A member of parliament in Swaziland/eSwatini has accused mobile phone company MTN of listening in on customers.
It is not the first time the company has been accused of doing this.
Robert Magongo, the Motshane MP, told the House of Assembly MTN staffers listened on to their conversations. He said there was no privacy. He called on the Minister of Information, Communication and Technology Princess Sikhanyiso, to take 'serious action' on the matter.
The Times of Swaziland reported, 'He said he would be forced to move a motion calling for the closure of MTN if they continued with this behaviour.' MTN is one of only two mobile phone operators in the kingdom.
The minister is expected to respond within a week. Princess Sikhanyiso was appointed to the job by her father who rules Swaziland as the last absolute monarch in sub-Saharan Africa.
In June 2017 some senior politicians in Swaziland said they feared their phones were being tapped. The Sunday Observer reported at the time, 'House of Assembly Speaker Themba Msibi, when interviewed about the possibility of hearing devices and phones being tapped, said, "I too have concerns as at times calls sound hollow, making one suspect that a third party could be listening in."'
Minister of Economic Planning Prince Hlangusemphi said he had heard rumours with nothing official and concrete to substantiate them.
The newspaper reported, 'Minister of Natural Resources Jabulile Mashwama said rumours of bugging have been around since time immemorial.'
In July 2013 the Times of Swaziland newspaper reported the Lobamba MP Majahodvwa Khumalo said his cellphone had been bugged ever since he started being 'vocal against some people'.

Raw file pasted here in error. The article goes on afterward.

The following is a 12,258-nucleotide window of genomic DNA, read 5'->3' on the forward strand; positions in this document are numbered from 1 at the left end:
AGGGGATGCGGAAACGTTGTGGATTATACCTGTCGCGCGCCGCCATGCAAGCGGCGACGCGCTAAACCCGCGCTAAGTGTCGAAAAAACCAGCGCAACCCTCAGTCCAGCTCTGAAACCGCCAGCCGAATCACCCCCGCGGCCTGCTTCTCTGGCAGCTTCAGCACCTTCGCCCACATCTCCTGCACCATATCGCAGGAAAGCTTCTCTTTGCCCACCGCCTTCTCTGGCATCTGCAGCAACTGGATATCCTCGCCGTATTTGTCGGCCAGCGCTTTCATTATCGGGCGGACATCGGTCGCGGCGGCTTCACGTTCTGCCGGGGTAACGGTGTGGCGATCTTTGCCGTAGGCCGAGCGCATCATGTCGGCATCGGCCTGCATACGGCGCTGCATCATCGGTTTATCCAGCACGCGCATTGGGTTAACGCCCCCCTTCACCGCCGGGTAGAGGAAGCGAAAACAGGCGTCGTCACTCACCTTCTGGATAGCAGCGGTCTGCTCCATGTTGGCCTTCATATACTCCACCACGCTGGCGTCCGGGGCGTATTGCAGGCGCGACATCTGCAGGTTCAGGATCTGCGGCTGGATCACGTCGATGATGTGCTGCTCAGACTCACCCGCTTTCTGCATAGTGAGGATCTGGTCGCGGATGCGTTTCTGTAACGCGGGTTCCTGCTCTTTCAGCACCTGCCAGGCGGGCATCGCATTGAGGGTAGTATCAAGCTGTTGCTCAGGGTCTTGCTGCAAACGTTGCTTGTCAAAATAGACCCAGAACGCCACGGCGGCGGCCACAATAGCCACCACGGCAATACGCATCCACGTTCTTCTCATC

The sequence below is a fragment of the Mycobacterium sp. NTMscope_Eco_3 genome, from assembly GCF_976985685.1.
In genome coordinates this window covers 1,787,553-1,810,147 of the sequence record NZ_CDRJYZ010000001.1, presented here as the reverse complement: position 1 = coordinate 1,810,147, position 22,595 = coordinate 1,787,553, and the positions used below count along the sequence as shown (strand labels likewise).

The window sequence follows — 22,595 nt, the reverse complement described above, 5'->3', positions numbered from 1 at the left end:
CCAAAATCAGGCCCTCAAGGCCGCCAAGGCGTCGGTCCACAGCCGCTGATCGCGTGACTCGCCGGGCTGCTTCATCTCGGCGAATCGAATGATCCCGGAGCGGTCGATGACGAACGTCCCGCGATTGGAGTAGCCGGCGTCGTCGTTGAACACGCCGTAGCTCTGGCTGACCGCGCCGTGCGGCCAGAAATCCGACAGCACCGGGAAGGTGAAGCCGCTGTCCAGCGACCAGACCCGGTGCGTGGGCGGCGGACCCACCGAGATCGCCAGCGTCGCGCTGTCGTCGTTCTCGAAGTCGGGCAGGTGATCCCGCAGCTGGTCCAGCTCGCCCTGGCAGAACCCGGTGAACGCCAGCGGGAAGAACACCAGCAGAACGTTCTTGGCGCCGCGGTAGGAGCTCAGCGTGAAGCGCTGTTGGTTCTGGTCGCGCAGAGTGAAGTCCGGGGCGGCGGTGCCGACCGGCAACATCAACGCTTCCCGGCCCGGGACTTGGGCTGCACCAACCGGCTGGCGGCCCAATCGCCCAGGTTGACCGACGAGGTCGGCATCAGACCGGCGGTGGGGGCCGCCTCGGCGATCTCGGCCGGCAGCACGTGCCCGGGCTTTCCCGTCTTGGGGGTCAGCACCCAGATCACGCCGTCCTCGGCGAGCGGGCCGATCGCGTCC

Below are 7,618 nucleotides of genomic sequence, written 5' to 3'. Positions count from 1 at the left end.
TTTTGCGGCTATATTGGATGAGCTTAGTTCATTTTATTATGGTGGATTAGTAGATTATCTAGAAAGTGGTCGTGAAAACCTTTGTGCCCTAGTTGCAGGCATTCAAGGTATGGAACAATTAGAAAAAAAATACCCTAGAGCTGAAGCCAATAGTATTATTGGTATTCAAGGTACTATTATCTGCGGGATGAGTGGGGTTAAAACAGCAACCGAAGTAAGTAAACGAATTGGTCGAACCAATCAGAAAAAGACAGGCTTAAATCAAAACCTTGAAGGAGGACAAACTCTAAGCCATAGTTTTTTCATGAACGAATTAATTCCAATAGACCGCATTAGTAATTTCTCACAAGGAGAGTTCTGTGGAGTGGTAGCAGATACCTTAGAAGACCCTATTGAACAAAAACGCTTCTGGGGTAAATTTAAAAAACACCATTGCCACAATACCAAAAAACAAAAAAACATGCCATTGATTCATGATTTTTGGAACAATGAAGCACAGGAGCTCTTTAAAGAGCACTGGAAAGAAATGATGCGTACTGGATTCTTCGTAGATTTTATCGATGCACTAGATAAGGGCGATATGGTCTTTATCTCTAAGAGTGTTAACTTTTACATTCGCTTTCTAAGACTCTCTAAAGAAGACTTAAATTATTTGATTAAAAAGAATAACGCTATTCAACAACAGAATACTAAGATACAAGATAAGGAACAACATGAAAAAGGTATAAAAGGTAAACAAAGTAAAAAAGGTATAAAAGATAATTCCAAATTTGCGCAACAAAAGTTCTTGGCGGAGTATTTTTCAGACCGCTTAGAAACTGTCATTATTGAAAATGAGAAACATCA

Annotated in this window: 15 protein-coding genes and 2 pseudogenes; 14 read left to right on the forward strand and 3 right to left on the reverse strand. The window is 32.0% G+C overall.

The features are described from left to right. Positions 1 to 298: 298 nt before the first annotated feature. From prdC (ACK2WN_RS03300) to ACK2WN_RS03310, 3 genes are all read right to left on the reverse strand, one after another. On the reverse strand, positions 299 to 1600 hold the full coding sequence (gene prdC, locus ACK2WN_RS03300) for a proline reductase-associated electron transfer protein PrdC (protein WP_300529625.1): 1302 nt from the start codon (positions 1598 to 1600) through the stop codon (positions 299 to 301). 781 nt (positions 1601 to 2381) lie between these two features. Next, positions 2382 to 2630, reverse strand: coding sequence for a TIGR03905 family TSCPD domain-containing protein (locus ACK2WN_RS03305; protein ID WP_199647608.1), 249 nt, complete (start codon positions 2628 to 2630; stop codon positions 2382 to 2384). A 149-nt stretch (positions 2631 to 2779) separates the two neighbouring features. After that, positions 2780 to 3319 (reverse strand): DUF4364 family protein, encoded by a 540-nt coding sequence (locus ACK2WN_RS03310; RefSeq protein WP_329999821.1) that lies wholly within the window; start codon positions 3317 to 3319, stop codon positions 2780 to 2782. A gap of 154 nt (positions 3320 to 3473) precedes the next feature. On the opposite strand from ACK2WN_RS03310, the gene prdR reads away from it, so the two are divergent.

It is legal in certain circumstances to tap phones in Swaziland. The Suppression of Terrorism Act gives police the right to listen in on people's conversations if they have the permission of the Attorney General.
When the Act came into law in 2008 Attorney General Majahenkhaba Dlamini said that anyone who criticised the government could be considered a terrorist sympathiser.
In 2011, a journalist working in Swaziland for the AFP international news agency reported on her blog that her phone calls were being listened in to.
In August 2011 Wikileaks published a cable from the US Embassy in Swaziland that revealed the Swazi Government had tried to get MTN, then the only mobile phone provider in the kingdom, to use its network for 'surveillance on political dissidents'.
Tebogo Mogapi, the MTN chief executive officer (CEO) in Swaziland, refused to comply and later did not have his work permit renewed and so had to leave the kingdom, the cable said.